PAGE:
Should the tradition be respected at all? Many of my comrades see black liberation as a condition for collective liberation. And they see jazz as a music of black liberation. This may be a little old-fashioned for some, but I largely agree. In that spirit, I see the tradition as something to honor and respect when we play with it. Many black people in America have a very different notion of ancestry than do decendents of Europeans. Lester Bowie's notion of Great Black Music - Ancient to the Future, speaks to this.

You say the band has never intended irony. And yet people keep saying this sounds like irony to them. I recognize art's not made by taking polls. And I recognize that irony is the way some people communicate (I have a deep aesthetic aversion to it). And I know irony is different than racism. I mean I think you know this: if I say something terrible and someone calls me out on it, I can keep saying that's not the way I meant it. But if I keep saying the same thing, and the response is constantly the same from lots of different people, then I may suffer from lack of self reflection. It's one thing for people to say you guys can't play your instruments. That's a lot of ignorance. But the band has built a reputation (like with the Belgian guy laughing at your first note) that it seems to have capitalized on, or at least that you recognized clearly enough to decide to leave the project. So irony, regardless of intention, is there. And I found that the irony crosses over into racism in the total presentation - presence, packaging, music, promotion.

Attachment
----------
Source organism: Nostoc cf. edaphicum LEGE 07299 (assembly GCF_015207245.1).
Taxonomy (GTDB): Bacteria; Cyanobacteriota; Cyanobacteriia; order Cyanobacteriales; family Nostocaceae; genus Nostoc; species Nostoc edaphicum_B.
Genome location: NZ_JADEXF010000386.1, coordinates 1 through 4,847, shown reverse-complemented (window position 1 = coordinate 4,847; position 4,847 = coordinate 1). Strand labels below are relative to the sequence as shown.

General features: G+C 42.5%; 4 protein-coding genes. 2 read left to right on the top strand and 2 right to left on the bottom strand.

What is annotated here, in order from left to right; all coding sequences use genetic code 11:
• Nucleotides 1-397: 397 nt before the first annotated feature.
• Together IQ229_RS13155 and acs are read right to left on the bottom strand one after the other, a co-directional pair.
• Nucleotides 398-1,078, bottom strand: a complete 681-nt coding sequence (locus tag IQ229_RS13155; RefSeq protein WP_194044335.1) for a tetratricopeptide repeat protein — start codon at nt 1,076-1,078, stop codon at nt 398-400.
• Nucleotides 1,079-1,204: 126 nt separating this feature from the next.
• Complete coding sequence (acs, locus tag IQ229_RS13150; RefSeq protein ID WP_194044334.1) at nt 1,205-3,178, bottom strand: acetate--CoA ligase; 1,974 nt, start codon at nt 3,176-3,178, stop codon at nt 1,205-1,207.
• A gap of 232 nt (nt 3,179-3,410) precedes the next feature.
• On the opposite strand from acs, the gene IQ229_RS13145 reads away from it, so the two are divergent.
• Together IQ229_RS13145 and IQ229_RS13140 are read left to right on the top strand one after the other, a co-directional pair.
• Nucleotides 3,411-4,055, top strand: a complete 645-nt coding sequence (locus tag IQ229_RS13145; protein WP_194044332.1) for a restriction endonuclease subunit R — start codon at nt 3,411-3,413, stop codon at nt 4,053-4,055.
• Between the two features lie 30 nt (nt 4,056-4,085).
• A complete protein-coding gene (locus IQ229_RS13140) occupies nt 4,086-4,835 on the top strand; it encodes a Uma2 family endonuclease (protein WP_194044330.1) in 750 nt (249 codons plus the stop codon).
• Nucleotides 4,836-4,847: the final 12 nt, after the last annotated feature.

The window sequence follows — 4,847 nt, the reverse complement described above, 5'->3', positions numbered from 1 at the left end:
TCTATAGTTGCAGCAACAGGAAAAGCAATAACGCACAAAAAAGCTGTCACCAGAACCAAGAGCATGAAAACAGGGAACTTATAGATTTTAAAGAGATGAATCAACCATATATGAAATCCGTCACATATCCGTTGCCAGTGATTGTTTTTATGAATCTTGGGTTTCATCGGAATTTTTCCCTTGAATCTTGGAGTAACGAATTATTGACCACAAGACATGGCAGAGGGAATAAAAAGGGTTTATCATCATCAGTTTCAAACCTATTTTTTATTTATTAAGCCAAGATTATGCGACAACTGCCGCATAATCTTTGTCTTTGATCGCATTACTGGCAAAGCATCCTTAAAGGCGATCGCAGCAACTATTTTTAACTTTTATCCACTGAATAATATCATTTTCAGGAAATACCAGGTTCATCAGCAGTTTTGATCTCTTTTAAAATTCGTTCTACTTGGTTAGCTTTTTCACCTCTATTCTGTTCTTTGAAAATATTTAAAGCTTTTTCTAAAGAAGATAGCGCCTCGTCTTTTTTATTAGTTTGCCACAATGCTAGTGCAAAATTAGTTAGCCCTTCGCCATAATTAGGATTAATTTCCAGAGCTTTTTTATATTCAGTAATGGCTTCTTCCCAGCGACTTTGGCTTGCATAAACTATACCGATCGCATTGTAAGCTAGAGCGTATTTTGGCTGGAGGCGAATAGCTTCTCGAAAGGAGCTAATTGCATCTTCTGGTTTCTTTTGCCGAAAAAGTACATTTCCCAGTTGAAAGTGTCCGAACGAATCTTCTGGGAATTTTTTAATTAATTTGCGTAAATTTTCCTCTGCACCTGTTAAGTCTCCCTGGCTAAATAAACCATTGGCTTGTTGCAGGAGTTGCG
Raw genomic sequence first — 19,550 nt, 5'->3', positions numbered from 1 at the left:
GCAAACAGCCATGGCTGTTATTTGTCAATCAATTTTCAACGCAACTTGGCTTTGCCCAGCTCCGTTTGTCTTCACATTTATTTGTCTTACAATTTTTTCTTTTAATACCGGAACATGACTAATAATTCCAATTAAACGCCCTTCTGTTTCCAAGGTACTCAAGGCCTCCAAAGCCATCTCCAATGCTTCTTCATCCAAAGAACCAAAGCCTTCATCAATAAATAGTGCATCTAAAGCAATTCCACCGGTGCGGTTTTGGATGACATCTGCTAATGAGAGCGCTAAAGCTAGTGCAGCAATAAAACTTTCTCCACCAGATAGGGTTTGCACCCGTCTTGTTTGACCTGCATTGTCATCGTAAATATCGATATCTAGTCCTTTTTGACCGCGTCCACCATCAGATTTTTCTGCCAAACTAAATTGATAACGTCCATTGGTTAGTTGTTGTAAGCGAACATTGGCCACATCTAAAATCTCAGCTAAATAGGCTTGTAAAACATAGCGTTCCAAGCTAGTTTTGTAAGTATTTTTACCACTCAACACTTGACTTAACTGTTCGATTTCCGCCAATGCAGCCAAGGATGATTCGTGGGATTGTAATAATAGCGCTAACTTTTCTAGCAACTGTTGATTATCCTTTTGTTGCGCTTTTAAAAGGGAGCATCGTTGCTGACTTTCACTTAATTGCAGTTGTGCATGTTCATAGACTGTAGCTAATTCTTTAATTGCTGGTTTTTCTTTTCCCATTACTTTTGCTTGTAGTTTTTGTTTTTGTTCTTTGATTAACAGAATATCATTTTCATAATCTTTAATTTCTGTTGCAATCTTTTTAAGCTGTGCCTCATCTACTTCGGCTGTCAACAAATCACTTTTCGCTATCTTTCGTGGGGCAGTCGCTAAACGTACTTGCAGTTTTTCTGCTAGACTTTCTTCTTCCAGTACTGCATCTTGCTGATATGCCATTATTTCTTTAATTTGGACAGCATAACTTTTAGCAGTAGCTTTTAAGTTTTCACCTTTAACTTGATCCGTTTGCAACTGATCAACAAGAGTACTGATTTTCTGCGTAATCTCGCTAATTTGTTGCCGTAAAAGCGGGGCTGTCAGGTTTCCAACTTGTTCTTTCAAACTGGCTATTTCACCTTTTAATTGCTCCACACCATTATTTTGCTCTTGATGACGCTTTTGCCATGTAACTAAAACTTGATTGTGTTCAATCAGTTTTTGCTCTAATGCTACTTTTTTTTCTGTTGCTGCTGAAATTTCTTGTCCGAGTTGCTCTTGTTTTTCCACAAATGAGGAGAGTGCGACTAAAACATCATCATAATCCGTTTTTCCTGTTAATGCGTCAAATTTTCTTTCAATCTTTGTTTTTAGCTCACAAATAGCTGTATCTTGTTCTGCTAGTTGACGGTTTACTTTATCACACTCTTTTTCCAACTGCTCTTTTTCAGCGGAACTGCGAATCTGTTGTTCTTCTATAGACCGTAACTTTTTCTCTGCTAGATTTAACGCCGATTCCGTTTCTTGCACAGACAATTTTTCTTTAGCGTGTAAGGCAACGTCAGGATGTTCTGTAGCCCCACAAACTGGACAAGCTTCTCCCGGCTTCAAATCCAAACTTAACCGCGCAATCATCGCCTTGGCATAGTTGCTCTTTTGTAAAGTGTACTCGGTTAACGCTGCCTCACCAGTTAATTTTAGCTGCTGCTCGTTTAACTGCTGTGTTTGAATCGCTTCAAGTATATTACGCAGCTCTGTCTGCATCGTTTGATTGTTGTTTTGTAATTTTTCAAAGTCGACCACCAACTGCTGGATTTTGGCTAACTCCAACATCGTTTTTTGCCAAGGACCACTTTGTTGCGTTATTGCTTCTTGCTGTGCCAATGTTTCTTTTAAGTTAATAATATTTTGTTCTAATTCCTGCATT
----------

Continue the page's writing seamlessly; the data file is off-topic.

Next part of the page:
Again, I take issue with the project, and I don't hear the issues showing up in your other work that I'm familiar with. That said, I think white supremacy is utterly prevalent in our culture, and it is literally impossible for us to take any work, to put out any music, without being caught in its web in some way. The question for me is where one's efforts fall on a spectrum between embracing it outright (hoods or badges) and fighting it outright.